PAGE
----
House Minority Leader Nancy Pelosi (D-Calif.) on Friday rejected the possibility that Russian President Vladi­mir Putin might address the U.S. Congress, describing the Russian leader as a “tyrant” and calling it “beyond belief” that President Trump would invite him to Washington.

“Putin’s ongoing attacks on our elections and on Western democracies and his illegal actions in Crimea and the rest of Ukraine deserve the fierce, unanimous condemnation of the international community, not a VIP ticket to our nation’s capital,” Pelosi said.

She denounced Trump’s “frightened fawning over Putin” as a threat to American democracy and called on House Speaker Paul D. Ryan (R-Wis.) to declare that the Russian leader was not — and would never be — welcome on Capitol Hill.

In response, Ryan’s office issued a statement dismissing the notion of a congressional address by Putin.

“The only one talking about inviting Putin to address Congress is Nancy Pelosi,” Ryan spokeswoman AshLee Strong said in a statement.

The White House announced Thursday that Putin has been invited to Washington this fall, a move that caught Trump’s own director of national intelligence, Daniel Coats, by surprise. The announcement has stirred speculation of a possible address by Putin to a joint meeting of Congress, an honor that is sometimes — but not always — accorded to foreign leaders on state visits to the United States.

Trump has stirred a bipartisan outcry in the days since his Monday summit with Putin in Helsinki, at which he dismissed the findings of the U.S. intelligence community and appeared to side with the Russian leader on the issue of whether Russia interfered in the 2016 election. Trump later sought to walk back his comments, but his conflicting statements on the topic have led to a torrent of criticism and a week of unfavorable headlines.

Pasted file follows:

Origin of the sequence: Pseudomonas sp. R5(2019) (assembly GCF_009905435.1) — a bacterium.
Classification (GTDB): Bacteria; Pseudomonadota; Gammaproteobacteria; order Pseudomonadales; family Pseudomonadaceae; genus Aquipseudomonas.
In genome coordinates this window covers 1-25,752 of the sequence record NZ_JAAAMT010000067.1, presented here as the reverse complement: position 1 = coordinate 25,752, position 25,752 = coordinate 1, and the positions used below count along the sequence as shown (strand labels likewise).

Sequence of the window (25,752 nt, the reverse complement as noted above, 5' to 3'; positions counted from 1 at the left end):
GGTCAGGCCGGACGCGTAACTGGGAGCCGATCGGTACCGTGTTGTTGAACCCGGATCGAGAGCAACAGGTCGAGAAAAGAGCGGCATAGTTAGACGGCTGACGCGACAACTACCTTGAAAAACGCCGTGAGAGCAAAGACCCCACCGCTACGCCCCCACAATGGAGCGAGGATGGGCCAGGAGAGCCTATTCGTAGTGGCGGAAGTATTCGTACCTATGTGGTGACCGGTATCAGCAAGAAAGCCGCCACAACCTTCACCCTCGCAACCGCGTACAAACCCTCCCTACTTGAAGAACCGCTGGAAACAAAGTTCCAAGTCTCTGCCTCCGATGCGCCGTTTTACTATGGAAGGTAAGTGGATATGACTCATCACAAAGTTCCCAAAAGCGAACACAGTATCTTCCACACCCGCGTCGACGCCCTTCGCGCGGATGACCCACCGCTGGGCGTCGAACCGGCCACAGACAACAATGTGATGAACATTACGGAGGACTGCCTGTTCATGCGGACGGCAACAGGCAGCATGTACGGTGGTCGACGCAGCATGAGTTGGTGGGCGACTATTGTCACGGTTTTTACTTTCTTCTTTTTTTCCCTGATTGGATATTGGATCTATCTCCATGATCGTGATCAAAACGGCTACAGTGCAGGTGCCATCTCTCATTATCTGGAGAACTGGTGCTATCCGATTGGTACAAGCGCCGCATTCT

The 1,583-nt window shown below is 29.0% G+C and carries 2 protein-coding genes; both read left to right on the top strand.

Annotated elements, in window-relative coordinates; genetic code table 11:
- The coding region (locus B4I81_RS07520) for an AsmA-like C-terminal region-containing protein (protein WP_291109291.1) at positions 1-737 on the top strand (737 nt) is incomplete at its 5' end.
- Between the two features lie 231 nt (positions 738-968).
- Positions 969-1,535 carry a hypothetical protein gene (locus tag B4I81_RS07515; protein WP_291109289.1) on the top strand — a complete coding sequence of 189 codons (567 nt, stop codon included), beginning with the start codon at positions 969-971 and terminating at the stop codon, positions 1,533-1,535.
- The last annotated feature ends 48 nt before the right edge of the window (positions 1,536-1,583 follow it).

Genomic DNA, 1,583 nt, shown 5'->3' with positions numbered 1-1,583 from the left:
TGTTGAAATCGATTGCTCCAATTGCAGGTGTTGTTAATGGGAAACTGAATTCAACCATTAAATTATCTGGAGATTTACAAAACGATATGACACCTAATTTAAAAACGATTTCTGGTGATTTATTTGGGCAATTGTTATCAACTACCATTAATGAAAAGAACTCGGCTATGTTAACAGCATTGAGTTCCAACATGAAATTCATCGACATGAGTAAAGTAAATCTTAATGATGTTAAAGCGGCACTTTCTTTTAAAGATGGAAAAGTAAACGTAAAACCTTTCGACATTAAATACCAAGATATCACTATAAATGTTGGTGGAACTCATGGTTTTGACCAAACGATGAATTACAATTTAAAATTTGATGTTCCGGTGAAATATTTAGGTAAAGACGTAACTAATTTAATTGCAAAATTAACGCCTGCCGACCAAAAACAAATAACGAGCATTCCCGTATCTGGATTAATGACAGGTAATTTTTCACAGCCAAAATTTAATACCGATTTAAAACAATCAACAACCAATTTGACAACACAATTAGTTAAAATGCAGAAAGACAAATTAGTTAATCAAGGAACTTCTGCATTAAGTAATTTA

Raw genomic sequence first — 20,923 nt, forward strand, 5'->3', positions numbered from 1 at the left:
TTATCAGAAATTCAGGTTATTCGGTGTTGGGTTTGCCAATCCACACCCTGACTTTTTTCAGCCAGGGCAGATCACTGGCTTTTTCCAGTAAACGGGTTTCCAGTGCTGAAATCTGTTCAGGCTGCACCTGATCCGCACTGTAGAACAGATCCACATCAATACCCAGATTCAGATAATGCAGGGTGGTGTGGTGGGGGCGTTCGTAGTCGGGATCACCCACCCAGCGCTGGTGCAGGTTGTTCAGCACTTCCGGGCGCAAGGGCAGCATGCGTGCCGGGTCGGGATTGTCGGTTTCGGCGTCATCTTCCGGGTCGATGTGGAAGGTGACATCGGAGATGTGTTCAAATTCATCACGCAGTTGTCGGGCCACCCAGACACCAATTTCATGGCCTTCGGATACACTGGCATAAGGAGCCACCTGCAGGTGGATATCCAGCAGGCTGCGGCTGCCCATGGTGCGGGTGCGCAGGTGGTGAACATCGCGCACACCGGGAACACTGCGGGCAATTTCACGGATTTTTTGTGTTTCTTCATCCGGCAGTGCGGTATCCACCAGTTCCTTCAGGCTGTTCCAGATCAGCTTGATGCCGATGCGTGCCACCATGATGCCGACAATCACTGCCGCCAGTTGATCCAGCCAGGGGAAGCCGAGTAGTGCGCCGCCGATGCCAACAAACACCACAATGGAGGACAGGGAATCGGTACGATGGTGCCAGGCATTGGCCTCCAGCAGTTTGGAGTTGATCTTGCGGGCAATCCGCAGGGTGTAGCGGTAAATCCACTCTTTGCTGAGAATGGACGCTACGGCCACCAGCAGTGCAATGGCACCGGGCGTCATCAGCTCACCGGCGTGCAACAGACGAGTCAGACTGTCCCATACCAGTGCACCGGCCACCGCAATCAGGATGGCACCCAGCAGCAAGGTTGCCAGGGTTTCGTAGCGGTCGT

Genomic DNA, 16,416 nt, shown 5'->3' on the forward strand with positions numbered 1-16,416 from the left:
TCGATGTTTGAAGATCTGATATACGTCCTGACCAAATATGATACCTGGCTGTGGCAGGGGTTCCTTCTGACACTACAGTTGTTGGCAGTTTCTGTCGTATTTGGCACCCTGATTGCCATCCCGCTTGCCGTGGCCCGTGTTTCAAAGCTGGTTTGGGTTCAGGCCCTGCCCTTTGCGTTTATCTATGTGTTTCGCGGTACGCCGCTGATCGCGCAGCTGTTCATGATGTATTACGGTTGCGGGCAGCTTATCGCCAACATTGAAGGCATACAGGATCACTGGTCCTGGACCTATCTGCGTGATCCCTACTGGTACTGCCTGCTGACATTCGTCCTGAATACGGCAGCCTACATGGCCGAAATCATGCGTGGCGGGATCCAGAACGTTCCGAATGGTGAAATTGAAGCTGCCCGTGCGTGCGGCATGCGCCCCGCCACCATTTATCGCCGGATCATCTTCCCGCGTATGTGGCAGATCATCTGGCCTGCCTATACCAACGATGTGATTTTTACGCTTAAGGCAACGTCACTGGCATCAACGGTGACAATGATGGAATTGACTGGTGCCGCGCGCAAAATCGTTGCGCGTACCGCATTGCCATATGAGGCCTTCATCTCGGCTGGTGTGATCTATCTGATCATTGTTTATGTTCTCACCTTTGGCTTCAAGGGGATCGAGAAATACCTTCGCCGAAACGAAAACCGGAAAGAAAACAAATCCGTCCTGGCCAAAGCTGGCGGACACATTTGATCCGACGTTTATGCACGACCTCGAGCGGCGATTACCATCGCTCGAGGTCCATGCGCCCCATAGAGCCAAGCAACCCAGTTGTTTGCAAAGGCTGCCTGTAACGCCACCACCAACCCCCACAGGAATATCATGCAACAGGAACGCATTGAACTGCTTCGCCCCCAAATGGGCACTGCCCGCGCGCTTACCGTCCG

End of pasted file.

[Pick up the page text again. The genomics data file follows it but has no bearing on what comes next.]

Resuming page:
On Friday evening, not long after he arrived in New Jersey for a weekend at his golf club, Trump was again defending his summit with Putin.

“I got severely criticized by the Fake News Media for being too nice to President Putin,” Trump tweeted. “In the Old Days they would call it Diplomacy. If I was loud & vicious, I would have been criticized for being too tough.”

In a reference to his summit last month with North Korean leader Kim Jong Un in Singapore, he added: “Remember when they said I was too tough with Chairman Kim? Hypocrites!”

The last foreign leader to address a joint meeting of Congress was French President Emmanuel Macron in April. Others in recent years include Indian Prime Minister Narendra Modi, Pope Francis and Japanese Prime Minister Shinzo Abe.

Chinese President Xi Jinping, who arrived in Washington for his 2015 state visit just as Francis was departing, notably did not address a joint meeting of Congress: Chinese officials reportedly inquired about the possibility of such an address but were rebuffed.

Mike DeBonis contributed to this report.